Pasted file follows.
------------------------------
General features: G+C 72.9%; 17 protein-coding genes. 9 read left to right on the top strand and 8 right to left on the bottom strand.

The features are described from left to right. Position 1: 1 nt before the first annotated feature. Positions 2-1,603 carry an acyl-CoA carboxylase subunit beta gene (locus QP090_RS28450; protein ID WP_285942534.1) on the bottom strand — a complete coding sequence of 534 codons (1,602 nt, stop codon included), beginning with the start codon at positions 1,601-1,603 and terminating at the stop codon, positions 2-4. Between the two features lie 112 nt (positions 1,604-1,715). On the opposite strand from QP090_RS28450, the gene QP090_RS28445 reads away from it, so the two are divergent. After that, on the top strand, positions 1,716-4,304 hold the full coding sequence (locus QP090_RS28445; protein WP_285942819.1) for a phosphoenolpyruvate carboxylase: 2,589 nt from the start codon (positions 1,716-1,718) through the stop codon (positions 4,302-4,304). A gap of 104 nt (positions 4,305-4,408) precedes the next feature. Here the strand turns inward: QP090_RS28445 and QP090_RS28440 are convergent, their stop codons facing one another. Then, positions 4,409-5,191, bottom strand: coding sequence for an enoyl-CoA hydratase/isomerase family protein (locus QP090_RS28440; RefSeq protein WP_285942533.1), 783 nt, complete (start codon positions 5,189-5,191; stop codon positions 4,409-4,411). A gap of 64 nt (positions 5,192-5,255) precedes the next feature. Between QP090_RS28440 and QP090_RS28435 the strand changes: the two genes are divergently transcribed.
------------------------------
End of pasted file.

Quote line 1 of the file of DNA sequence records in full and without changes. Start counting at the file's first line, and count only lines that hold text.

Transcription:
General features: G+C 72.9%; 17 protein-coding genes. 9 read left to right on the top strand and 8 right to left on the bottom strand.